The character of Bronwyn – a healer and single mother, played by Nazanin Boniadi – was created for The Rings of Power.

On the flip side, I’ve heard fears from some fans that The Rings of Power will stray too far from Tolkien’s stories, so I guess there’s no way to satisfy everyone! For those folks, though, I would suggest that the title of the series, and the fact that characters like Elrond, Galadriel, and others will play significant roles means that it can’t be diverting too far away from storylines we might be familiar with.

It’s been a long time since I read The Hobbit or The Lord of the Rings, and I don’t claim to be a Tolkien super-fan who knows all of the ins and outs of Middle-earth and the stories set there. So from my point of view, if the show’s central story arcs are engaging and exciting, they can dip in and out of the so-called “established canon” of Tolkien’s world at will. The same applied in some respects to Game of Thrones, a series which moved progressively further away from its source material season by season. If the stories continue to be well-written and entertaining, and the world populated by fun characters, that’s going to go a long way to making up for any deviations from the stories Tolkien wrote.

Charging horses seen in the teaser trailer.

In terms of the look of The Rings of Power, there’s definitely a heavy influence from the Peter Jackson films. I noted in the poster of King Durin in particular that the Dwarves seem to be modelled on those we remember from The Lord of the Rings and The Hobbit trilogies. In other areas, The Rings of Power has seemed to move away and begin to chart its own course, but this will likely be a balancing act that the series will need to keep up for its entire five seasons. New showrunners, designers, and other creatives will always want to stamp their mark on their creation, but if Amazon is banking on fans of The Lord of the Rings films turning up in droves – and nostalgia for those films being a driving force – then it makes sense to expect to see many familiar visual elements.

There will be a marked change after Season 1, though, with production moving from New Zealand to the UK. New Zealand has become practically synonymous with Middle-earth for many folks because of The Lord of the Rings being produced there, and the country has even traded on that, using Middle-earth to bring in tourism. Unfortunately it’s the fault of the pandemic that production had to be moved, but we won’t see the consequences of that – in either a positive or negative sense – until next year. It’s possible, in my view, that if Season 1 is deemed underwhelming the second season could be a soft reboot, changing up the look and feel of the series. Time will tell!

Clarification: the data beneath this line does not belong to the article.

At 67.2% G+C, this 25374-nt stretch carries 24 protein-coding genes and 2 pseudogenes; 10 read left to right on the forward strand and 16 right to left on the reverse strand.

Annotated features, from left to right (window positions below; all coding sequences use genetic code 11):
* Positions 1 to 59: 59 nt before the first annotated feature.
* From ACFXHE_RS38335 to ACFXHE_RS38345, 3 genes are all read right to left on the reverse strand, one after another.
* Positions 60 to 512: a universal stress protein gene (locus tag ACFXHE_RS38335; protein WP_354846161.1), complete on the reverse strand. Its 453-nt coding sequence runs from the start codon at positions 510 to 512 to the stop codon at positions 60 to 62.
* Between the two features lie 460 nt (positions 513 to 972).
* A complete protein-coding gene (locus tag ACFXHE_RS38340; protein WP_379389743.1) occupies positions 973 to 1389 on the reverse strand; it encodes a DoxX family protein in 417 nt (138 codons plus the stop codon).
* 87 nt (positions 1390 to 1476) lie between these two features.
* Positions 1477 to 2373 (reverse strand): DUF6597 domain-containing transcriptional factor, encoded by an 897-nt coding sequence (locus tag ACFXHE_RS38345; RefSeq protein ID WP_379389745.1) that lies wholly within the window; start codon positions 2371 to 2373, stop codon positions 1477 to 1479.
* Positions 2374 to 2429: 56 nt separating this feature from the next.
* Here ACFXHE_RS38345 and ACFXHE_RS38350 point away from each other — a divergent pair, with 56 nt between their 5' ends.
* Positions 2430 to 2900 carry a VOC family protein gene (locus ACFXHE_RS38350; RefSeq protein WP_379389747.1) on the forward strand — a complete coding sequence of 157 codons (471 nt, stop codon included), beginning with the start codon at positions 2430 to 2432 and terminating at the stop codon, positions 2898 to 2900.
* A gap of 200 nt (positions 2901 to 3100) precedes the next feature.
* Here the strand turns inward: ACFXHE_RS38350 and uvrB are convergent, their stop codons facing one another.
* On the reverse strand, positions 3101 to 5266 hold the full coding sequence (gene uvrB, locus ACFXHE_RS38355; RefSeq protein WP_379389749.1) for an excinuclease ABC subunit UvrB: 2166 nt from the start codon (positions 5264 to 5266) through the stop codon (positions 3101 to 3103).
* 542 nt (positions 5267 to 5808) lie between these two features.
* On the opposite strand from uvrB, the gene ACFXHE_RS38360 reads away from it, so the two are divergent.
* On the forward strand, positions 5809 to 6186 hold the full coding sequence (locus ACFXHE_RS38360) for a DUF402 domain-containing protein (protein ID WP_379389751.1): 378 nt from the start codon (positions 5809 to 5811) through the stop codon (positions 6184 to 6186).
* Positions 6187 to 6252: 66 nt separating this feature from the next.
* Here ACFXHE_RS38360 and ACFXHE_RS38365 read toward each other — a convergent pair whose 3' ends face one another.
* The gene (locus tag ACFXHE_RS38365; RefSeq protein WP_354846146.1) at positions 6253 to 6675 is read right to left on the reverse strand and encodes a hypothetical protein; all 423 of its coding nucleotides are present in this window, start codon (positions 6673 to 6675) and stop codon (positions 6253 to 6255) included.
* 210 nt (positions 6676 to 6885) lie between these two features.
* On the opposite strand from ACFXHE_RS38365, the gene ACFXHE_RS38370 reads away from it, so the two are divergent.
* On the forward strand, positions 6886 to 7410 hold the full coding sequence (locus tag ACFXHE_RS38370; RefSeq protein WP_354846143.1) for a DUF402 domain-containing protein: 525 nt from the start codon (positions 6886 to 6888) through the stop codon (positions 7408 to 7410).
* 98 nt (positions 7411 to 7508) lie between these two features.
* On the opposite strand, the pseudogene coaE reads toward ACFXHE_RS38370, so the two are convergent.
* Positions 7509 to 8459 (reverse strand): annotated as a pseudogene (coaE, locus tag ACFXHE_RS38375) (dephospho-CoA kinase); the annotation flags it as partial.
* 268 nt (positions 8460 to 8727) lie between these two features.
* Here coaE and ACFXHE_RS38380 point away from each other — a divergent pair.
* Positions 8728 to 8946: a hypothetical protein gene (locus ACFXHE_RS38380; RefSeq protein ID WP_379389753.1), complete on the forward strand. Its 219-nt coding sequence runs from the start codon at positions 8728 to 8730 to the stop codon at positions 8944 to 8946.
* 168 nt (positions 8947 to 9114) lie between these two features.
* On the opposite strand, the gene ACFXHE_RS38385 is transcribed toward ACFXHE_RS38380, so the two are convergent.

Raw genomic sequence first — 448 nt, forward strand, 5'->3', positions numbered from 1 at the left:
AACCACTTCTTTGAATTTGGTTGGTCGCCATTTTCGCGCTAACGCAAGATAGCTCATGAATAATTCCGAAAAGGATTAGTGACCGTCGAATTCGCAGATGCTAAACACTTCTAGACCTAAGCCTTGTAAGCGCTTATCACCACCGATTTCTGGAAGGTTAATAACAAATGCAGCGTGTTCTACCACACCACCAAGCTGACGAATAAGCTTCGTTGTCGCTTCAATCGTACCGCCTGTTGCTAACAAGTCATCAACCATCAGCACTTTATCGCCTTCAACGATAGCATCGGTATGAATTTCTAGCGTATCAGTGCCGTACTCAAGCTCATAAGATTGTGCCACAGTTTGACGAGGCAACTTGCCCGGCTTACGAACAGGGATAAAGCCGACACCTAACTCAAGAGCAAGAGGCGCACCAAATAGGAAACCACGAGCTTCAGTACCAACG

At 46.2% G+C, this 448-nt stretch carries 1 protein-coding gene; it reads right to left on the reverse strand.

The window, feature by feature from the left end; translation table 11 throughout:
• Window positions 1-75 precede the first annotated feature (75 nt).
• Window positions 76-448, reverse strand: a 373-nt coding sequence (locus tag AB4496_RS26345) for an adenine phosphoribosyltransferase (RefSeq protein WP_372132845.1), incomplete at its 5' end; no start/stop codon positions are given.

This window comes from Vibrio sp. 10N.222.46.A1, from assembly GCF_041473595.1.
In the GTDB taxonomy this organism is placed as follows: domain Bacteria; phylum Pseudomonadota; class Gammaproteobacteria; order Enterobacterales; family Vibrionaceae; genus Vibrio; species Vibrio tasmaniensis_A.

Robert Aramayo as Elrond and Morfydd Clark as Galadriel.

The trailer itself was action-packed and looks exciting. We saw different races (Men, Dwarves, and Elves) featured, as well as a few magical creatures and CGI monsters that I confess I’m not familiar with. But the whole thing was well constructed and cut together, and I think it showed off a diversity of characters and locations without revealing too many spoilers or too much about the potential storylines. It was a tease to get viewers interested, and I think it largely succeeded in that regard.

I noted what could be either a sinking ship or, perhaps, the sinking/destruction of the island of Númenor among the clips in the trailer, something that was also shown off in one of the behind-the-scenes photos. There was also what appeared to be a large battle taking place; this can’t be the climactic battle between Sauron and the Last Alliance, surely, because it was that battle that led to Sauron’s defeat and the loss of the One Ring. So I assume that this battle is taking place somewhere else between different groups of forces.

A battle scene from the teaser trailer.

There is definitely a contingent of people who want to see The Rings of Power fail, either because they dislike Amazon in a general sense, or because they see The Rings of Power as moving too far away from their understanding of Tolkien’s works. Personally, I don’t think it’s fair to pre-judge the series at this stage, with a one-minute-long teaser and a handful of photos being all we’ve seen, and I’d encourage everyone to try to lower the temperature in some of these discussions. There’s definitely a racial edge to some of the attacks I’ve seen thrown at The Rings of Power, with some so-called “fans” decrying the inclusion of non-white performers.